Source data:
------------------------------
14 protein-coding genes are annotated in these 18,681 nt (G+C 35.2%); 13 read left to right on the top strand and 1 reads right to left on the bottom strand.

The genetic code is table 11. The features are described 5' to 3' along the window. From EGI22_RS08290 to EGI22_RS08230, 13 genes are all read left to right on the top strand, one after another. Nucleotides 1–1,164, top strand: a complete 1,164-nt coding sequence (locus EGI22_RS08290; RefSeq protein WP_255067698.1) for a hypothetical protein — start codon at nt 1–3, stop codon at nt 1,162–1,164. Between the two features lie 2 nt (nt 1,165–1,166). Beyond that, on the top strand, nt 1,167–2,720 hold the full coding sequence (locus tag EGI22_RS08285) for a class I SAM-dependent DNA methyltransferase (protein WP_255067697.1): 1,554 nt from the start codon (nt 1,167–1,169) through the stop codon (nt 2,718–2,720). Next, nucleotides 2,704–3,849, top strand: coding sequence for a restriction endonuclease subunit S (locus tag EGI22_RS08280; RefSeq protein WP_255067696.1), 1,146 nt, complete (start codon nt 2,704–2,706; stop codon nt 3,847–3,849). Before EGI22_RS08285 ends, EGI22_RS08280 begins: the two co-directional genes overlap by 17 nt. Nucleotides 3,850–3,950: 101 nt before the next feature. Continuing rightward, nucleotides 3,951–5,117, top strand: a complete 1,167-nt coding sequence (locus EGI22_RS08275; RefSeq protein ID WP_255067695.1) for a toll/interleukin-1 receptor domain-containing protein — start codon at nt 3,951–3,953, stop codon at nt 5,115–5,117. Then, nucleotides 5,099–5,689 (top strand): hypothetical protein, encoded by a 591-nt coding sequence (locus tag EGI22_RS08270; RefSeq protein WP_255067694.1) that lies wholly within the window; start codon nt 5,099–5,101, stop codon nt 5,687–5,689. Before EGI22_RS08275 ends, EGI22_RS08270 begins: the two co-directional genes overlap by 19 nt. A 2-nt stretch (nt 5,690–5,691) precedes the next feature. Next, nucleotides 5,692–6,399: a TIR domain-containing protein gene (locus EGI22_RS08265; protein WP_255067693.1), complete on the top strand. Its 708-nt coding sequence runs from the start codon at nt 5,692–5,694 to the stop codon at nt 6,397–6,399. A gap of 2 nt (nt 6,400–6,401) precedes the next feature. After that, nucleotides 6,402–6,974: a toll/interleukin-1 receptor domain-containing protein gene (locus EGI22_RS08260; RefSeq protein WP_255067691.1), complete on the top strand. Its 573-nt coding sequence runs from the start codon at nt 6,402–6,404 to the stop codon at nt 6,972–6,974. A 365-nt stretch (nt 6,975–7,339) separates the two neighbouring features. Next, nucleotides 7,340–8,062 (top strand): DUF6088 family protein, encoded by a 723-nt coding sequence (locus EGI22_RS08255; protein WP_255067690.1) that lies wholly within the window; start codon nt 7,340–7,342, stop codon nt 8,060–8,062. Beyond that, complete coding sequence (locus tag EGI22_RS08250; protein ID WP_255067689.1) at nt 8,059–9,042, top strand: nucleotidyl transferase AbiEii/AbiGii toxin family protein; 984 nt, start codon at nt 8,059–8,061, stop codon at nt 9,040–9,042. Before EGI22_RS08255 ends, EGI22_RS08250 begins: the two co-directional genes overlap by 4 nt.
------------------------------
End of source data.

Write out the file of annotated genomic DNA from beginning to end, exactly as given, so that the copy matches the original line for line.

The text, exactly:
14 protein-coding genes are annotated in these 18,681 nt (G+C 35.2%); 13 read left to right on the top strand and 1 reads right to left on the bottom strand.

The genetic code is table 11. The features are described 5' to 3' along the window. From EGI22_RS08290 to EGI22_RS08230, 13 genes are all read left to right on the top strand, one after another. Nucleotides 1–1,164, top strand: a complete 1,164-nt coding sequence (locus EGI22_RS08290; RefSeq protein WP_255067698.1) for a hypothetical protein — start codon at nt 1–3, stop codon at nt 1,162–1,164. Between the two features lie 2 nt (nt 1,165–1,166). Beyond that, on the top strand, nt 1,167–2,720 hold the full coding sequence (locus tag EGI22_RS08285) for a class I SAM-dependent DNA methyltransferase (protein WP_255067697.1): 1,554 nt from the start codon (nt 1,167–1,169) through the stop codon (nt 2,718–2,720). Next, nucleotides 2,704–3,849, top strand: coding sequence for a restriction endonuclease subunit S (locus tag EGI22_RS08280; RefSeq protein WP_255067696.1), 1,146 nt, complete (start codon nt 2,704–2,706; stop codon nt 3,847–3,849). Before EGI22_RS08285 ends, EGI22_RS08280 begins: the two co-directional genes overlap by 17 nt. Nucleotides 3,850–3,950: 101 nt before the next feature. Continuing rightward, nucleotides 3,951–5,117, top strand: a complete 1,167-nt coding sequence (locus EGI22_RS08275; RefSeq protein ID WP_255067695.1) for a toll/interleukin-1 receptor domain-containing protein — start codon at nt 3,951–3,953, stop codon at nt 5,115–5,117. Then, nucleotides 5,099–5,689 (top strand): hypothetical protein, encoded by a 591-nt coding sequence (locus tag EGI22_RS08270; RefSeq protein WP_255067694.1) that lies wholly within the window; start codon nt 5,099–5,101, stop codon nt 5,687–5,689. Before EGI22_RS08275 ends, EGI22_RS08270 begins: the two co-directional genes overlap by 19 nt. A 2-nt stretch (nt 5,690–5,691) precedes the next feature. Next, nucleotides 5,692–6,399: a TIR domain-containing protein gene (locus EGI22_RS08265; protein WP_255067693.1), complete on the top strand. Its 708-nt coding sequence runs from the start codon at nt 5,692–5,694 to the stop codon at nt 6,397–6,399. A gap of 2 nt (nt 6,400–6,401) precedes the next feature. After that, nucleotides 6,402–6,974: a toll/interleukin-1 receptor domain-containing protein gene (locus EGI22_RS08260; RefSeq protein WP_255067691.1), complete on the top strand. Its 573-nt coding sequence runs from the start codon at nt 6,402–6,404 to the stop codon at nt 6,972–6,974. A 365-nt stretch (nt 6,975–7,339) separates the two neighbouring features. Next, nucleotides 7,340–8,062 (top strand): DUF6088 family protein, encoded by a 723-nt coding sequence (locus EGI22_RS08255; protein WP_255067690.1) that lies wholly within the window; start codon nt 7,340–7,342, stop codon nt 8,060–8,062. Beyond that, complete coding sequence (locus tag EGI22_RS08250; protein ID WP_255067689.1) at nt 8,059–9,042, top strand: nucleotidyl transferase AbiEii/AbiGii toxin family protein; 984 nt, start codon at nt 8,059–8,061, stop codon at nt 9,040–9,042. Before EGI22_RS08255 ends, EGI22_RS08250 begins: the two co-directional genes overlap by 4 nt.